September 25 | October 2 | October 9 | October 11 | October 16 | October 23 | October 30 | November 6 | November 19

Schedule

Readings for September 25, 1998

Doheny-Farina, Stephen. The Wired Neighborhood (Yale University Press, 1996). Chapter 8, "Virtual Schools," pp. 105-117 (ST)

Tapscott, Don. Growing Up Digital: The Rise of the Net Generation (McGraw-Hill, 1998). Chapter 7: "N-Gen Learning," pp. 125-157 (LAD)

Shenk, David. Data Smog: Surviving the Information Glut (HarperEdge, 1997). Chapter 4: "A New Generation of Geniuses: Dreaming the techno-utopian dream," pp. 59-76 (LAD)

Sanders, Barry. A is for ox: the collapse of literacy and the rise of violence in an electronic age (Vintage Books, 1994), Chapter 6, pp. 187-232 (ST)

Readings for October 2, 1998

"First Virtual High School Graduating Class: 1998,: Reality Check, Brad Wieners and David Pescovitz, San Francisco: Hardwired, 1996, 11. (ST)

The Harvard Conference on the Internet and Society (O’Reilly & Associates, 1997)

Celente, Gerald. Trends 2000: How to Prepare for and Profit from the Changes of the 21st Century (Warner Book, 1997), chapter 18, "Interactive U.," pp. 239-258 (ST)

Pavlik, John V. New Media Technology: Cultural and Commercial Perspectives, Second Edition (Needham Heights, MA: Allyn & Bacon, 1998). Chapter 10: Social and Cultural Consequences, pp. 284-340. (LAD)

Readings for October 9, 1998

Besser, Howard. Education as Marketplace, in Robert Muffoletto and Nancy Nelson Knupfer (eds), Computers in Education: Social, Political, and Historical Perspectives. Cresskill, New York: Hampton Press, 1993, 37-69. (ST)

Eisenberg, Rebecca. No watershed without mass access. San Francisco Examiner, Sunday, September 20, 1998, B1, B9.

Muffoletto, Robert. The Expert Teaching Machine: Unpacking the Mask, in Robert Muffoletto and Nancy Nelson Knupfer (eds), Computers in Education: Social, Political, and Historical Perspectives. Cresskill, New York: Hampton Press, 1993, 91-104.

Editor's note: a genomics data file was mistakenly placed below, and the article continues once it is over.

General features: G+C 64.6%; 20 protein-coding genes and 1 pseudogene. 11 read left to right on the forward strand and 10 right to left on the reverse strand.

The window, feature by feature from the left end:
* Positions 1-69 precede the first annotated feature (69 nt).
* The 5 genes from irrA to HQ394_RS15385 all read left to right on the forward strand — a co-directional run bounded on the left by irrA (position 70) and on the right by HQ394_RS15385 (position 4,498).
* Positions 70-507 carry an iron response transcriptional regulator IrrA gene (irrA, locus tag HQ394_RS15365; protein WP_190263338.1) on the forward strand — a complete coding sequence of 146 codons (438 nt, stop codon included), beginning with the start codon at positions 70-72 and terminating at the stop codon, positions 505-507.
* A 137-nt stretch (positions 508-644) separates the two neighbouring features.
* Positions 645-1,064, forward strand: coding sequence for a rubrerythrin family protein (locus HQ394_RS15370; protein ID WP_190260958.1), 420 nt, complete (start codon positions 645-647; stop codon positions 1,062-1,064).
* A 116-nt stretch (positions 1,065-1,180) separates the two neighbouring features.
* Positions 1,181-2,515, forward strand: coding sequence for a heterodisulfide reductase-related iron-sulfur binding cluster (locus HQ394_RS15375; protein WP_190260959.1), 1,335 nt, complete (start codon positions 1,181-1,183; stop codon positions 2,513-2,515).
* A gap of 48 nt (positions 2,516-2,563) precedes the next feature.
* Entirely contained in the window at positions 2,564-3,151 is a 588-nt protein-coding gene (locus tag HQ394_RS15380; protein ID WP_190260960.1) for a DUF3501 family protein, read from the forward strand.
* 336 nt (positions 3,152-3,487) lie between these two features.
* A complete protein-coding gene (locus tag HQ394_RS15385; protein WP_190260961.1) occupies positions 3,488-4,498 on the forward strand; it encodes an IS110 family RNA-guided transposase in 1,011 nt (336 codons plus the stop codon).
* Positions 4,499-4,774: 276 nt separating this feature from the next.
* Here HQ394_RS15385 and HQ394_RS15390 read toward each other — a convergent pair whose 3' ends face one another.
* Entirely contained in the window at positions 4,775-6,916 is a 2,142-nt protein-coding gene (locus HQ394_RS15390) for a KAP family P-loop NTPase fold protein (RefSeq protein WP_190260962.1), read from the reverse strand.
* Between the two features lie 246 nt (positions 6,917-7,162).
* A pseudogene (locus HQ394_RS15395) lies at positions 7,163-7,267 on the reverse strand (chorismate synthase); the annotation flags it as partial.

Nelson Knupfer, Nancy. Teachers and Educational Computing: Changing Roles and Changing Pedagogy, in Robert Muffoletto and Nancy Nelson Knupfer (eds), Computers in Education: Social, Political, and Historical Perspectives. Cresskill, New York: Hampton Press, 1993, 163-180. (ST)

Popkewitz, Thomas S. and David S. Shutkin. Social science, Social Movements, and the Production of Educational Technology in the U.S., in Robert Muffoletto and Nancy Nelson Knupfer (eds), Computers in Education: Social, Political, and Historical Perspectives. Cresskill, New York: Hampton Press, 1993, 11-36.

First Science Fiction Film Viewing (Sunday, October 11, 1998)

View Metropolis (Fritz Lang, 1926). See The Internet Movie Database for detailed information about the film: http://us.imdb.com/Title?Metropolis+(1926)

See also a selective bibliography of materials in the UC Berkeley Library: http://www.lib.berkeley.edu/MRC/metropolis.html

And here’s Roger Ebert’s review of Metropolis:

http://www.suntimes.com/ebert/old_movies/metropolis.html

Readings for October 16, 1998

Principal Readings:

Postman, Neil. Amusing Ourselves to Death: Public Discourse in the Age of Show Business. New York: Penguin Books, 1985. Chapter 10, "Teaching as an Amusing Activity," 142-154. (ST)

Roszak, Theodore. The Cult of Information: The Folklore of Computers and the True Art of Thinking. New York: Pantheon Books, 1986. Chapter 3, "The Hidden Curriculum," 47-71. (LAD)

Optional Readings:

Postman, Neil. Conscientious Objections: Stirring Up Trouble About Language, Technology, and Education. New York: Alfred A. Knopf, 1988. Chapter 9, "The Word Weavers/The World Makers," 172-197. (LAD)

Dertouzos, Michael L. What Will Be: How the New World of Information Will Change Our Lives. SanFrancisco: HarperEdge, 1997. Chapter 8, "Learning," 175-190. (ST)

Readings for October 23, 1998

(Class discussion of group study)

Critical Consequences of Technology: Virtual Education and related issues.

Principal Readings:

Chomsky, Noam. Propaganda and Control of the Public Mind, in Robert W. McChesney, Ellen Meiksins Wood, and John Bellamy Foster, Capitalism and the Information Age: The Political Economy of the Global Communication Revolution. New York: Monthly Review Press, 1998, 179-189.

Noble, David F. The Digital Diploma Mills: The Automation of Higher Education, First Monday: Peer Reviewed Journal on the Internet, 1998, available at http://firstmonday.dk/issues/issue3_1/noble/index.html

Optional Readings:

DeLong, Stephen E. The Shroud of Lecturing, First Monday, 1997, available at http://firstmonday.dk/issues/issue2_5/delong/

Lakoff, George, interviewed by Iain A. Boal. Body, Brain, and Communication, in James Brook and Iain A. Boal, Resisting the Virtual Life: The Culture and Politics of Information. San Francisco: City Lights Books, 1995, 115-130.